Filing for Divorce in Arizona: 5 Things to Know

The process for a divorce in Arizona is rather straightforward. Arizona is a no-fault state, so the only requirement to get a standard divorce is that both parties are no longer willing to remain married. However, some state laws regarding divorce may differ from what has conventionally considered as common to all divorces. Here are several things spouses divorcing in Arizona must know:

1.     Arizona has a Residency Requirement

At least one of the spouses must have lived in Arizona for at least 90 days to file for divorce in the state. Either that or one spouse must have been a member of a military branch stationed in the state for at least 90 days. One of these requirements are essential for getting a divorce in Arizona.

2.     Hire a Good Divorce Attorney

Technically, it is possible to represent yourself in your own divorce proceedings. However, it is strongly recommended to hire a divorce attorney in Scottsdale, Phoenix or in your local area. A lawyer would know all the rules of the courtroom and will be able to navigate with ease. Without knowing the law, it can be difficult to make your case. Hire an attorney that specializes in divorce to get the best representation.

3.     File a Petition to End the Divorce

A divorce typically involves a lot of paperwork. The first of these is the petition the spouses must file with the Clerk of the Superior Court in the residing county (if the spouses live in two different counties, filing with one is enough). The petition is a formal and legal request to end the marriage and divide assets.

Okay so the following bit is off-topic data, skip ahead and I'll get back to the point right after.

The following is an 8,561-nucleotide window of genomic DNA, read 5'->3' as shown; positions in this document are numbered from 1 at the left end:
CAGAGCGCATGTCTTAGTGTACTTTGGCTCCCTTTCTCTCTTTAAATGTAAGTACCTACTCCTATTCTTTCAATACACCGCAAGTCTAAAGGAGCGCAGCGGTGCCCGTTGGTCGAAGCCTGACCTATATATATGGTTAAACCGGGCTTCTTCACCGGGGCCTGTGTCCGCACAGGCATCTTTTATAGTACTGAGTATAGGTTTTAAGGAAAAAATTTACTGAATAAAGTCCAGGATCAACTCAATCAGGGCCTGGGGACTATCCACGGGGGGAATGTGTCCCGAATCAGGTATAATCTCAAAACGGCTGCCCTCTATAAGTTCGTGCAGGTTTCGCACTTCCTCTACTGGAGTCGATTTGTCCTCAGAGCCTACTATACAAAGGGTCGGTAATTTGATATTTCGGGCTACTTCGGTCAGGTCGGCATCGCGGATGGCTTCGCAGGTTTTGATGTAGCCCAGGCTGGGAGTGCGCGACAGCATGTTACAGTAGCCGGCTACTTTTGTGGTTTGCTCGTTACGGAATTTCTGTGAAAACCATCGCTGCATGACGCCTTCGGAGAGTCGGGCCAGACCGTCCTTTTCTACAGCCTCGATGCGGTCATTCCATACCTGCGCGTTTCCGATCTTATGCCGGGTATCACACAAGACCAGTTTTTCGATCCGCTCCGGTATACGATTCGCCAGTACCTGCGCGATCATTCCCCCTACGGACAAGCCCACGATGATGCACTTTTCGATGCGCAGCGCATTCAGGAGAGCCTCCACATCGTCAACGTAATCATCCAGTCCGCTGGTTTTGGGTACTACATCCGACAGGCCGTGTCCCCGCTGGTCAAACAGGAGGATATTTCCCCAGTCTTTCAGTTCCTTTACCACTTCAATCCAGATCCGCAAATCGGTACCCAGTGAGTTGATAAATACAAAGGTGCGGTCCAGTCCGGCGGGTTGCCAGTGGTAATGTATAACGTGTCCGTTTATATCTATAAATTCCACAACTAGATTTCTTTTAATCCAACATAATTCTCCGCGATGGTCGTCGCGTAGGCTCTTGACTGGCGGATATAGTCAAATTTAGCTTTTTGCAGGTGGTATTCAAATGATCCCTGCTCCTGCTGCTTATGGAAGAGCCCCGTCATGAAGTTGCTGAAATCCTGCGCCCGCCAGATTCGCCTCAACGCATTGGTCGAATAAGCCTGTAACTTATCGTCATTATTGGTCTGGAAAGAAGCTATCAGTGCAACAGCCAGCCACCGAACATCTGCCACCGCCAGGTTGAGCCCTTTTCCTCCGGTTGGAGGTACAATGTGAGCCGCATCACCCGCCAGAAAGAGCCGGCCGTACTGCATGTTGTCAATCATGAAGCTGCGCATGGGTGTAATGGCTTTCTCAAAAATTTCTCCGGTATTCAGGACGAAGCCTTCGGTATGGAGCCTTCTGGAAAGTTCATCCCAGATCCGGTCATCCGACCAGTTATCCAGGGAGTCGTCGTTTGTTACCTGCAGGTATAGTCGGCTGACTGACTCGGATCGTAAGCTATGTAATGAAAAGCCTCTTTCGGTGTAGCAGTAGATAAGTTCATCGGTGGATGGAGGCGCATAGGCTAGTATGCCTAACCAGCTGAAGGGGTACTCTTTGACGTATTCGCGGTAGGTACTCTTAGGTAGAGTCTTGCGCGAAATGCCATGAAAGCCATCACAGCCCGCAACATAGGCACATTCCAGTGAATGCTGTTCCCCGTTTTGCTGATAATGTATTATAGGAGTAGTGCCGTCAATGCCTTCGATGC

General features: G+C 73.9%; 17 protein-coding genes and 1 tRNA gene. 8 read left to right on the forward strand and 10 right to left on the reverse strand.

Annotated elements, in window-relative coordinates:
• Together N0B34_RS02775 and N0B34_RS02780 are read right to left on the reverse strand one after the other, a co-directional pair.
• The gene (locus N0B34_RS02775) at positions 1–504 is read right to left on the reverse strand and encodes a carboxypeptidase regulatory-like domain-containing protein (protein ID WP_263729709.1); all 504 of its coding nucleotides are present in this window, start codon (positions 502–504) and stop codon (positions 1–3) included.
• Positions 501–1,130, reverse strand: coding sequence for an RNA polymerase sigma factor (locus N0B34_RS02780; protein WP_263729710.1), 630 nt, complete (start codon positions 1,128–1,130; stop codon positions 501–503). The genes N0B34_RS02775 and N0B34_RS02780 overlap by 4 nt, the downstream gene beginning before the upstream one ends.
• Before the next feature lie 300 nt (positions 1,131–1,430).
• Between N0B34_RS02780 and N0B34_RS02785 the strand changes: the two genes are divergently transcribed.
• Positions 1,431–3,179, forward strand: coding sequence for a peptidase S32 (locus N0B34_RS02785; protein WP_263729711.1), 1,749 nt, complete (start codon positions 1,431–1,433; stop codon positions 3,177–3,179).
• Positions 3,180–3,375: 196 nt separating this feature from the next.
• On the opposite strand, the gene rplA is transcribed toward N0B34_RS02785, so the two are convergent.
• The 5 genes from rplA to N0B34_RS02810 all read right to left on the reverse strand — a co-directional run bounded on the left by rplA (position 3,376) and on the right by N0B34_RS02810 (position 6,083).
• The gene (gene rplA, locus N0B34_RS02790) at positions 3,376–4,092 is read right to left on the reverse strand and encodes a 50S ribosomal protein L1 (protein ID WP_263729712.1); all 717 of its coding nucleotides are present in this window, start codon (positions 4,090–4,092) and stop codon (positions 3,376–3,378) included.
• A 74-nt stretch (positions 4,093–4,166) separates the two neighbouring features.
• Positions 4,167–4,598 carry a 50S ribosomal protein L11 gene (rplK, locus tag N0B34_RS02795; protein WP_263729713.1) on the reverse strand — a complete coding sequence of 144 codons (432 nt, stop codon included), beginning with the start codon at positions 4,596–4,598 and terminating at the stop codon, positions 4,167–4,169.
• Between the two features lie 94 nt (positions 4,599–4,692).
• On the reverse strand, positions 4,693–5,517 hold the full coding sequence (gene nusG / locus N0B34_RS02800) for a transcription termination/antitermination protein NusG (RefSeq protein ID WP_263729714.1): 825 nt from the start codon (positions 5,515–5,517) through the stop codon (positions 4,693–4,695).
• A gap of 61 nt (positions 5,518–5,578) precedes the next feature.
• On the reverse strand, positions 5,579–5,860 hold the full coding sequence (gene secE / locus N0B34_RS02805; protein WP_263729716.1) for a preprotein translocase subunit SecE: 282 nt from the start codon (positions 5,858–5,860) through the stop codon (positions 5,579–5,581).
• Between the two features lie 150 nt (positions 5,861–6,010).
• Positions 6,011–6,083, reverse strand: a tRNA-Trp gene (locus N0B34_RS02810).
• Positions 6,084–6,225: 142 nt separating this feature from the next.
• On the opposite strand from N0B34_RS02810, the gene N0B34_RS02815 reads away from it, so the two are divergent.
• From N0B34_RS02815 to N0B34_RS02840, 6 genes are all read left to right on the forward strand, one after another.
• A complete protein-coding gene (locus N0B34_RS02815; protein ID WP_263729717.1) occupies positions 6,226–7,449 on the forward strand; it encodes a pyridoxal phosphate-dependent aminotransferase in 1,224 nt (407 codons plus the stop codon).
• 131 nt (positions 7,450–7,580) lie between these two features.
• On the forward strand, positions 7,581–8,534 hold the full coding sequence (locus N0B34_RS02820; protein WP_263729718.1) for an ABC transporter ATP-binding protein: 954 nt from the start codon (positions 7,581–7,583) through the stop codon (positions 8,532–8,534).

When filing a petition, some other paperwork is also necessary, including summons, a notice of right to convert health insurance, preliminary injunction (which stops either spouse taking action involving money or children until the court resolves contentious issues), and a notice to creditors in case of debt.

Prepare for Custody

Most counties in Arizona require the petitioners to file a domestic relations cover sheet for processing the divorce.

This sheet includes an affidavit regarding minors. This is necessary to decide child custody if the divorcing parties have minor children. A filing fee will be involved. It differs from county to county so call your County Superior Court to inquire about costs.

5.     Be Aware of County Rules

In addition to state law, each county has its own rules regarding how divorce cases move forward. Most counties require that the spouse that files for the divorce sends copies of the court files such as the petition mentioned above to the other spouse within 120 days of filing.

Afterwards, a written document must be provided stating that copies were sent. There could be other such county rules and it is strongly recommended to know about them.

In Arizona, there’s a mandatory 60-day waiting period until the petitioner serves documents to the spouse. The divorce is finalized once the waiting period is over. It can be done quickly if both parties agree to the terms of divorce such as how to share child custody or divide property. If not, the case will have to go to court to a judge.

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